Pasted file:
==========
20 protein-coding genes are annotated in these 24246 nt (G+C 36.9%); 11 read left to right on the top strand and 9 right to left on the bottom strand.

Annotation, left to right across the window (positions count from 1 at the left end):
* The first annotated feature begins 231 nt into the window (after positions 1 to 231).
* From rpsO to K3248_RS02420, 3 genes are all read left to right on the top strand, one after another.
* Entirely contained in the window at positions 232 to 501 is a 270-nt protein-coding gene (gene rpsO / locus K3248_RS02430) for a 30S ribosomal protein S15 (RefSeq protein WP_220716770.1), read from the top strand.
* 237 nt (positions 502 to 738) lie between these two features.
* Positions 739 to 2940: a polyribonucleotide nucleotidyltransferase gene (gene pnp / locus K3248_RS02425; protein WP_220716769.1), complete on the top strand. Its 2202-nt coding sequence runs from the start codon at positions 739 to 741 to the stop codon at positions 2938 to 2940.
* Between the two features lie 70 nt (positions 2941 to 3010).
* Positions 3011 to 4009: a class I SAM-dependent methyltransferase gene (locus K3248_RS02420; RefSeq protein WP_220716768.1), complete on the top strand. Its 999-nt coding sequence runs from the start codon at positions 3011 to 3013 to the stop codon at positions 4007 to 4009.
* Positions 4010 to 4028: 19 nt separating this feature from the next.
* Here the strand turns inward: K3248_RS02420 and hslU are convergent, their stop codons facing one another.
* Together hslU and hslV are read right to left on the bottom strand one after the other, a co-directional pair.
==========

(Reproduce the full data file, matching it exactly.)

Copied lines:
20 protein-coding genes are annotated in these 24246 nt (G+C 36.9%); 11 read left to right on the top strand and 9 right to left on the bottom strand.

Annotation, left to right across the window (positions count from 1 at the left end):
* The first annotated feature begins 231 nt into the window (after positions 1 to 231).
* From rpsO to K3248_RS02420, 3 genes are all read left to right on the top strand, one after another.
* Entirely contained in the window at positions 232 to 501 is a 270-nt protein-coding gene (gene rpsO / locus K3248_RS02430) for a 30S ribosomal protein S15 (RefSeq protein WP_220716770.1), read from the top strand.
* 237 nt (positions 502 to 738) lie between these two features.
* Positions 739 to 2940: a polyribonucleotide nucleotidyltransferase gene (gene pnp / locus K3248_RS02425; protein WP_220716769.1), complete on the top strand. Its 2202-nt coding sequence runs from the start codon at positions 739 to 741 to the stop codon at positions 2938 to 2940.
* Between the two features lie 70 nt (positions 2941 to 3010).
* Positions 3011 to 4009: a class I SAM-dependent methyltransferase gene (locus K3248_RS02420; RefSeq protein WP_220716768.1), complete on the top strand. Its 999-nt coding sequence runs from the start codon at positions 3011 to 3013 to the stop codon at positions 4007 to 4009.
* Positions 4010 to 4028: 19 nt separating this feature from the next.
* Here the strand turns inward: K3248_RS02420 and hslU are convergent, their stop codons facing one another.
* Together hslU and hslV are read right to left on the bottom strand one after the other, a co-directional pair.